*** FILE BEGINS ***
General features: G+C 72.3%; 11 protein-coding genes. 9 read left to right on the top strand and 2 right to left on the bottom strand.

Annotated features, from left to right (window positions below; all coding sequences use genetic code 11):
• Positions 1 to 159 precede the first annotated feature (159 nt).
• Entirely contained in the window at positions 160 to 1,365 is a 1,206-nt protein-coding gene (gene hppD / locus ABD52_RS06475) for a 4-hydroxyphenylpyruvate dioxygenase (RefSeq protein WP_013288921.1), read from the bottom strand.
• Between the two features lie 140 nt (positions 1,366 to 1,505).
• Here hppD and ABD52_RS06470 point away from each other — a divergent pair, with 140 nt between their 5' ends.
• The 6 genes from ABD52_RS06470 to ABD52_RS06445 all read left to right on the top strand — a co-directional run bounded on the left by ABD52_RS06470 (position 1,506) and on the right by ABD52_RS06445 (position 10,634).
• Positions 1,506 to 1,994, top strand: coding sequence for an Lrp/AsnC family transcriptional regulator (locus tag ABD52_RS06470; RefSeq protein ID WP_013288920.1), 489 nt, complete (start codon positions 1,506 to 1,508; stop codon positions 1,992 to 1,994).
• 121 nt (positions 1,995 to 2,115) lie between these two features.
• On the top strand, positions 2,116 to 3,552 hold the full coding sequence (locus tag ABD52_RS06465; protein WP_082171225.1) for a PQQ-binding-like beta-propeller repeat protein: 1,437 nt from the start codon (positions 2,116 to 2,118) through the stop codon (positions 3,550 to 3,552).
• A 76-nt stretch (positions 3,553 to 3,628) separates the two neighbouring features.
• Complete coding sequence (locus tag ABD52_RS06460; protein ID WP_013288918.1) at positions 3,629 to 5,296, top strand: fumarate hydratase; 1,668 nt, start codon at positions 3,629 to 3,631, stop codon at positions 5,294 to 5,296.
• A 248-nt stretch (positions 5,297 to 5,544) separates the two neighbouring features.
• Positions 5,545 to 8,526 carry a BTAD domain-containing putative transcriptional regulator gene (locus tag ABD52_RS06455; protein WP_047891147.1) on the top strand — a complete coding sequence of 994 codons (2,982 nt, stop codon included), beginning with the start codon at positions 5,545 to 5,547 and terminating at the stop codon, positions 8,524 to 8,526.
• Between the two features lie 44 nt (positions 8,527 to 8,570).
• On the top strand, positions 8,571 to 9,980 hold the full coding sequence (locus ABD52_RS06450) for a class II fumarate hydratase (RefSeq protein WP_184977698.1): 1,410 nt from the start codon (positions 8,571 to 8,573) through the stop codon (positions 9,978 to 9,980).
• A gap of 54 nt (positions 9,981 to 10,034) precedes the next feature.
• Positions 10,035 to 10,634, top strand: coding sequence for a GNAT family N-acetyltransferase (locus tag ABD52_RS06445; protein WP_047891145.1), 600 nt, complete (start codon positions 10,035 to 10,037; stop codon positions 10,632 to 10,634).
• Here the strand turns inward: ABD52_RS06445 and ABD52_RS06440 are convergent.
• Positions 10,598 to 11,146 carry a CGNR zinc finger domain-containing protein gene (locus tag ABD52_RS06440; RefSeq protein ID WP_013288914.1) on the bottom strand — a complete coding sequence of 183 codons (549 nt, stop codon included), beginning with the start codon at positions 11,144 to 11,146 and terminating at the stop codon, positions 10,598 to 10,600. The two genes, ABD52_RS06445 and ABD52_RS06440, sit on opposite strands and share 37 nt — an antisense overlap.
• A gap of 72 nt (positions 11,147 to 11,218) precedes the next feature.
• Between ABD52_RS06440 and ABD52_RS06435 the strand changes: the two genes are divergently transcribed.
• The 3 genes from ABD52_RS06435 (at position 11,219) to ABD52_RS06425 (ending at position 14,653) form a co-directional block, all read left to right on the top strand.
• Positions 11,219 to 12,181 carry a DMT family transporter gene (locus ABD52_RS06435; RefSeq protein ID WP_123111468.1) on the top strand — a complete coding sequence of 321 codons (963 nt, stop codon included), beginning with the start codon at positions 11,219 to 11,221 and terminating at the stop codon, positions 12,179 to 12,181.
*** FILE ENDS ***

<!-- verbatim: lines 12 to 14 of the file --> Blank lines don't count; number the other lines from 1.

• Complete coding sequence (locus tag ABD52_RS06460; protein ID WP_013288918.1) at positions 3,629 to 5,296, top strand: fumarate hydratase; 1,668 nt, start codon at positions 3,629 to 3,631, stop codon at positions 5,294 to 5,296.
• A 248-nt stretch (positions 5,297 to 5,544) separates the two neighbouring features.
• Positions 5,545 to 8,526 carry a BTAD domain-containing putative transcriptional regulator gene (locus tag ABD52_RS06455; protein WP_047891147.1) on the top strand — a complete coding sequence of 994 codons (2,982 nt, stop codon included), beginning with the start codon at positions 5,545 to 5,547 and terminating at the stop codon, positions 8,524 to 8,526.